What is sleep and why is it important?

Sleep is vital to supporting brain and body health, yet many adults don’t get sufficient sleep to fully reap these benefits. The Centers for Disease Control and Prevention (CDC) reports that one-third of the US adult population does not get the recommended minimum of seven hours of sleep every night.

The brain and body require sleep to function properly. Without enough sleep, people have trouble with memory and concentration. For the body, poor sleep increases the risk of obesity, diabetes, and heart disease.

What is sleep?

People once believed that during sleep, the brain simply shut down to rest for the following day. Scientists now know that while the body may relax during sleep, the brain continues to work by performing essential housekeeping to maintain brain and body well-being. These tasks help learning and memory, improve mental and physical health, and restore depleted cells. Research has begun to reveal that sleep is a complex function that is crucial to overall health.


Why is sleep important?

Sleep allows the body to recover from its activities during the day. Heart rate and temperature fall to save energy, while cells regenerate throughout the body. Sleep releases hormones in the body to help build muscle mass, fight infections, and repair damaged cells and tissue. Sleep also affects metabolism hormones so that poor sleep can lead to obesity, diabetes, and insulin resistance.

Getting enough sleep is also necessary for memory and learning. Not only does sleep prime the brain for learning, but it also helps process new information learned through the day, as well as forms and saves memories. The brain will also connect memories during sleep, which can help with problem-solving and processing emotional moments to reduce their intensity.

Good quality sleep is vital for concentration, focus, decision-making, and mood, so inadequate sleep can affect job or school performance, driving, and relationships.

How Sleep Works – The Circadian Rhythm

The brain has a biological clock that signals when to sleep and when to wake up – this is called the circadian clock. This internal clock produces a sleep-wake cycle over roughly 24 hours – this cycle is called a circadian rhythm.

The hypothalamus is the area of the brain that holds the circadian clock. Different environmental cues can reset the clock, but the most important signal is light. During darkness, the circadian clock triggers the brain to produce the sleep hormone melatonin, which causes drowsiness. On the other hand, daylight turns off melatonin production leading to feeling awake. For this reason, night shift workers, travelers over time zones, and people with blindness can have difficulty sleeping.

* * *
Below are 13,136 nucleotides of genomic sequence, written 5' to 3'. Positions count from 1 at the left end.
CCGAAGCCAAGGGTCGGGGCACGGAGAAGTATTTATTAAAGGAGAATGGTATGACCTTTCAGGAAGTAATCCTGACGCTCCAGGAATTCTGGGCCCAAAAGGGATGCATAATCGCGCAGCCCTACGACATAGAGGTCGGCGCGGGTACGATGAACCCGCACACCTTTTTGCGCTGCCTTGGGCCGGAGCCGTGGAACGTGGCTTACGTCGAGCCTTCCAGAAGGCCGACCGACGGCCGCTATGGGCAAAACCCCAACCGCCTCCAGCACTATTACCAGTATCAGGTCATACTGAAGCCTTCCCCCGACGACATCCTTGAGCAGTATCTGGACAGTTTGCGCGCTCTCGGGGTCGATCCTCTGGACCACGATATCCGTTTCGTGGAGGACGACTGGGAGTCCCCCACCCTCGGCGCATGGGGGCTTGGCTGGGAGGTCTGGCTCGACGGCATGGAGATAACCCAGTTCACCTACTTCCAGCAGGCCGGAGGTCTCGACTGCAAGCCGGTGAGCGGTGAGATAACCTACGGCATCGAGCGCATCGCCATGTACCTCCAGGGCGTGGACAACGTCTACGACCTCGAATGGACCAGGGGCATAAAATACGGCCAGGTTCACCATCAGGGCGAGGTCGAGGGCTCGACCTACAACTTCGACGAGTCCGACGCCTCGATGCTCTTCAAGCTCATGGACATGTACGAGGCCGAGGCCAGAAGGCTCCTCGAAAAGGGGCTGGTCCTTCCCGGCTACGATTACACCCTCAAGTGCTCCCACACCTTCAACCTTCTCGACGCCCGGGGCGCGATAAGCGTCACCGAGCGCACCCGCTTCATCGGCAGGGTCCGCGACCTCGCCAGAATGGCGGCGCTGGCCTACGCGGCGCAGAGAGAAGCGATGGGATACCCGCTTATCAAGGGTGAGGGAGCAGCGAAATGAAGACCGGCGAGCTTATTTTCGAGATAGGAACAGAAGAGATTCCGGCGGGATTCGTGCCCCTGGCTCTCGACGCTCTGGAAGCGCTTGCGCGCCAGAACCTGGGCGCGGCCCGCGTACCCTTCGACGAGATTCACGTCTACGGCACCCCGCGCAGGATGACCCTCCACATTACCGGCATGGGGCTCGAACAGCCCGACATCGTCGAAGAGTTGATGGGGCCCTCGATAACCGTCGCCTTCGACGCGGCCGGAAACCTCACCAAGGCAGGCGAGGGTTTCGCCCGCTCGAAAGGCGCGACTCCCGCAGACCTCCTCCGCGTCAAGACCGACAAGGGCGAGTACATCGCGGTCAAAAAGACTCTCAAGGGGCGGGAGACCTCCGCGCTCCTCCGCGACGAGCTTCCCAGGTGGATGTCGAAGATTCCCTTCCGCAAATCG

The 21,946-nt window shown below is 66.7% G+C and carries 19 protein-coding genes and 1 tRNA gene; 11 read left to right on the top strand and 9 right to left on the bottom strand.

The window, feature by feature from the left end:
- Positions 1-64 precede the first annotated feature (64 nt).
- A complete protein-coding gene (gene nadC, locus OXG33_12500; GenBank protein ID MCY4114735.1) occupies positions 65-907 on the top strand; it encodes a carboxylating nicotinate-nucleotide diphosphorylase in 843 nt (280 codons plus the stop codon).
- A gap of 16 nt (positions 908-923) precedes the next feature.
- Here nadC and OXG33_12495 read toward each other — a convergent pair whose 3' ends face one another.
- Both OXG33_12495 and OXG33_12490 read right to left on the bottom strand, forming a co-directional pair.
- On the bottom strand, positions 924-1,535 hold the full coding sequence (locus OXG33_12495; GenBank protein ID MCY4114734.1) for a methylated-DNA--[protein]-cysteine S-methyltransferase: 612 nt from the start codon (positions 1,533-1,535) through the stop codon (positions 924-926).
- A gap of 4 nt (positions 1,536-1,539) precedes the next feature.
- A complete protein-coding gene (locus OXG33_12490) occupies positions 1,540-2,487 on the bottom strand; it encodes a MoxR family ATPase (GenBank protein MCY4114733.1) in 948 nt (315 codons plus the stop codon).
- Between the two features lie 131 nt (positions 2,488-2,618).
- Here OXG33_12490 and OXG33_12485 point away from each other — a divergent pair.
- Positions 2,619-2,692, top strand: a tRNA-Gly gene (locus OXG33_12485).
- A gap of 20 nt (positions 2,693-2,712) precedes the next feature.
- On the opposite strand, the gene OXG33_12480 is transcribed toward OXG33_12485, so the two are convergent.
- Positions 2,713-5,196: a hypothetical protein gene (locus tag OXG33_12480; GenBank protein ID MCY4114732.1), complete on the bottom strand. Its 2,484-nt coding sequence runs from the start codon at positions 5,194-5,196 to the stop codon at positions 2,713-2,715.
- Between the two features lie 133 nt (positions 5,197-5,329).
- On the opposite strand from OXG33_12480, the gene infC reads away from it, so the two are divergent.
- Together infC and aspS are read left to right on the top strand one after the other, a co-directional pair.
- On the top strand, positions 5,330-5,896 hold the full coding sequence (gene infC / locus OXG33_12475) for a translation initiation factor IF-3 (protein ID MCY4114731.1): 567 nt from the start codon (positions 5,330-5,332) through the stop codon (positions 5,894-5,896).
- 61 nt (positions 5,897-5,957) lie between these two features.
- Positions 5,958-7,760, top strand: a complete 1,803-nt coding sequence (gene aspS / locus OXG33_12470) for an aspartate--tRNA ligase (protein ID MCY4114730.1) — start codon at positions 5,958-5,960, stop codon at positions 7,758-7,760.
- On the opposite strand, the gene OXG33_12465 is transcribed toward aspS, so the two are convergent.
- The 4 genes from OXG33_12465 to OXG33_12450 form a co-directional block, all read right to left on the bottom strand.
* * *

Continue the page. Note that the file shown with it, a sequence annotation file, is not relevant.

How Sleep Works – The 4 Stages

The brain does not simply enter into sleep mode; in fact, there are four stages of the sleep cycle. The most basic types of sleep include rapid eye movement (REM) and non-rapid eye movement (NREM) sleep.

NREM sleep has three stages and occurs before REM sleep. Sleepers go through NREM stages 1-3 and then REM sleep, and this cycle continues 3-5 times a night. At the beginning of sleep, more time is in deep sleep and less in REM. As the night goes on, more time is in REM. Thus, it’s not unusual to wake up in the morning from a very vivid dream.

Sleep Deprivation

Fatal motor vehicle accidents per year caused by drowsy driving

Sleep is an essential body function, so the effects of sleep deprivation (too little sleep) or sleep deficiency (too little or poor-quality sleep) can significantly affect one’s health. Unfortunately, inadequate sleep is a common issue, with one out of three adults in the US reporting not getting enough sleep.

As a result, the health consequences of sleep deficiency and deprivation are serious. Poor sleep is linked to increased rates of heart disease, diabetes, obesity, depression, and high blood pressure. Injury and fatality is also a concern, with drowsy driving causing an estimated 6,000 fatal motor vehicle accidents a year, per the CDC. In the elderly, sleep deficiency can lead to falls and fractures.

These findings underscore the importance of sleep to mental and physical wellness. Not getting enough hours of sleep can endanger one’s well-being. However, poor quality sleep, interrupted sleep, not getting all of the sleep stages, or not sleeping in sync with the body’s circadian rhythm can also be detrimental to one’s health. To give the brain and body the time needed to repair, restore, heal, and process, getting the proper amount of truly restful sleep is crucial.

Sabina Hoque, MD MPH

Medically Reviewed

Sabina Hoque, MD MPH is a board-certified internal medicine physician with 10 years of clinical experience. In addition, she holds a masters in Public Health and has significant experience in teaching and biostatistics. She enjoys distilling complex medical information for audiences of varying levels of health literacy.

All content published on the HealthySleepGuide.com website is credited for informational purposes only. The information should not substitute as medical advice, diagnosis, or treatment. Always consult your doctor or qualified health professional with any questions regarding your health.